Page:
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Shane Epting, Ph.D.

Philosopher of the City

Shane Epting is an assistant professor of philosophy at the Missouri University of Science and Technology. His research focuses on sustainability, transportation, environmental justice, and urban futures. 

Recent works:

The Morality of Urban Mobility: Technology and Philosophy of the City 

Cities’ transportation systems affect people, nonhuman life, urban artifacts, and could impact future generations, increasing tensions through what appear to be conflicting interests at times. Ethically addressing these concerns requires dealing with the problem of moral prioritization. Shane Epting illustrates how “moral ordering” benefits this issue. Examining these matters provides conceptual advantages for thinking through the ethical dimensions of urban mobility in an everchanging world. Along with these insights, this book reveals how exploring transportation philosophically deepens our understanding of what it means to move about the city.

In discussing the morality of urban mobility, this book confronts a question that is otherwise as inescapable as it is difficult. For beyond the more obvious technological and logistical concerns, urban mobility indeed is fundamentally and ultimately a question of justice. Who gets to move within the city? And how? How can we develop a culture, indeed the moral basis, for ensuring that infrastructures, institutions, policies, as well as technologies all work together in granting everyone, including non-humans, a place to dwell and flourish in the city? Shane Epting helps us face these questions rigorously, courageously, and honestly.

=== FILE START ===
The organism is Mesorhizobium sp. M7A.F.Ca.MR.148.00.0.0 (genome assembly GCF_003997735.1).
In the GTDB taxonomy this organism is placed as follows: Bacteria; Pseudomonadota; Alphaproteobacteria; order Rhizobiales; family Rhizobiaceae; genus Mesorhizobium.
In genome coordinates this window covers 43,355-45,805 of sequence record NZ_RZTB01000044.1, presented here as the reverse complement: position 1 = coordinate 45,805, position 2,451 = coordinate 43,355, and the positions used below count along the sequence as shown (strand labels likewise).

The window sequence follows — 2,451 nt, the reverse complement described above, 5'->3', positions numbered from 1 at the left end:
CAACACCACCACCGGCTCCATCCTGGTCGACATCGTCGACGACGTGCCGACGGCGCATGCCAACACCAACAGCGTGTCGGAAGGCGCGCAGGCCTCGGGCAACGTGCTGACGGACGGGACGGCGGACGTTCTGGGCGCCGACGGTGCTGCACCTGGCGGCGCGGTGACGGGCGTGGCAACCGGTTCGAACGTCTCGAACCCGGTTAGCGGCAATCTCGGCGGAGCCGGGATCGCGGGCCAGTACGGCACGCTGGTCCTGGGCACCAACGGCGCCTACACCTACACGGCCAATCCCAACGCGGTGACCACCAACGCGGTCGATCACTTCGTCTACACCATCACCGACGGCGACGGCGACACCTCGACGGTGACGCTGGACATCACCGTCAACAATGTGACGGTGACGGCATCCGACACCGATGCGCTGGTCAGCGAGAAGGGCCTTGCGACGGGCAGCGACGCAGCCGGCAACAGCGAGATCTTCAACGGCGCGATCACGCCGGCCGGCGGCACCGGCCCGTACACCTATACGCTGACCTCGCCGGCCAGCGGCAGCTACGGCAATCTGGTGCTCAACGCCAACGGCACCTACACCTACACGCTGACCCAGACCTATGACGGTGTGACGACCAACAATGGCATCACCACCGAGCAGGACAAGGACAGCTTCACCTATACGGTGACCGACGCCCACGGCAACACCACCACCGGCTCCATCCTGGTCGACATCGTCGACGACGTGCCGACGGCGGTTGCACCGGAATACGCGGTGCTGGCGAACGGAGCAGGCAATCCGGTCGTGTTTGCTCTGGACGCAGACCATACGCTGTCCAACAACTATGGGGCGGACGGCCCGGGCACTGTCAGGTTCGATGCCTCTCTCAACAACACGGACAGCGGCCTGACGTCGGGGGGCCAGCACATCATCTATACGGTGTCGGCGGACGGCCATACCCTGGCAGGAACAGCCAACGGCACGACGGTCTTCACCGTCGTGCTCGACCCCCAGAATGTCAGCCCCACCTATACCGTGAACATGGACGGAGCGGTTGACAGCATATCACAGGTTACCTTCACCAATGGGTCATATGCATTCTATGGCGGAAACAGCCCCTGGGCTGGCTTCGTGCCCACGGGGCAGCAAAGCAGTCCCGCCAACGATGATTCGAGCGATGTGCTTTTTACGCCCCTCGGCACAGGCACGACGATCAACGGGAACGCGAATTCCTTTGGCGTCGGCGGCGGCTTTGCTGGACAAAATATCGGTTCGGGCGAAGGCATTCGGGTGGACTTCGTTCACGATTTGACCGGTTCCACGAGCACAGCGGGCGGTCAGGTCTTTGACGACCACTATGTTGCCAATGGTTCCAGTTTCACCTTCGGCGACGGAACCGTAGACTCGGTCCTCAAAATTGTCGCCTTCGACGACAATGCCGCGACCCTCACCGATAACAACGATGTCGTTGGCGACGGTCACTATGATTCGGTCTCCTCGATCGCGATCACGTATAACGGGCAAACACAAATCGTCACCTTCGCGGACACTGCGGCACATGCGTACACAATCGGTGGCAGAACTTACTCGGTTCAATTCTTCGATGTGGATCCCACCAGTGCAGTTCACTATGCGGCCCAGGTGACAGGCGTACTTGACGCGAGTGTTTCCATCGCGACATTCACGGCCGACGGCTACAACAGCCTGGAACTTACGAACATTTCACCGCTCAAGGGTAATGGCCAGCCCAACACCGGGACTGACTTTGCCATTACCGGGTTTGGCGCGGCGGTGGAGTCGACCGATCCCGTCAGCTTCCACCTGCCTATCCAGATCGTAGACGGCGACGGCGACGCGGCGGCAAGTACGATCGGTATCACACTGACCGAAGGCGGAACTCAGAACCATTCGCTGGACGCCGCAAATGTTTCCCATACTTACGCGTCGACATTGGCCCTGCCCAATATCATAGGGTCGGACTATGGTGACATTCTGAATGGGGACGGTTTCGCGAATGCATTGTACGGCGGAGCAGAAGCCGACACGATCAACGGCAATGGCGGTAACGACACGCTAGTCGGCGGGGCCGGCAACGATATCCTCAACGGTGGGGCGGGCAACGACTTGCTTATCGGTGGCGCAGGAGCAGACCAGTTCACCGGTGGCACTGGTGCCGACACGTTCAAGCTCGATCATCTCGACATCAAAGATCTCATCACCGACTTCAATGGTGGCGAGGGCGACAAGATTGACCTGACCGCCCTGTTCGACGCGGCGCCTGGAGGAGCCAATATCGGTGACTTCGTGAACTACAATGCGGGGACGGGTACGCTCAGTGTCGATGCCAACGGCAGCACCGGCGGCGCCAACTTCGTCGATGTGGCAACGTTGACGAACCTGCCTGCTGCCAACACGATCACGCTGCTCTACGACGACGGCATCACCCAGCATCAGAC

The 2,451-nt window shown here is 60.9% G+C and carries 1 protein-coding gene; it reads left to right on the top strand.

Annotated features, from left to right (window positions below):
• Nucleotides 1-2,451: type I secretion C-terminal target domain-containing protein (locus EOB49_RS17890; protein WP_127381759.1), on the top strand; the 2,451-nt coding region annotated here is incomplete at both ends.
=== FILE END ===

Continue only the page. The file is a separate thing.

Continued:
— Remmon E. Barbaza, associate professor of philosophy, Ateneo de Manila University

Saving Cities: A Taxonomy of Urban Technologies

This book makes the case that several urban technologies contribute to wicked problems such as climate change and vast social and economic inequalities. Such situations often create unfavorable conditions for mental life in cities. These conditions force us to expand the taxonomy of technology to include new designations: “wicked” and “saving” technologies. Epting holds that the latter can support worthwhile goals such as socially just urban sustainability. Along with fleshing out this view, he provides concrete examples of saving technologies, which include cohousing initiatives, ariel cable cars, participatory budgeting, and car-free zones/cities.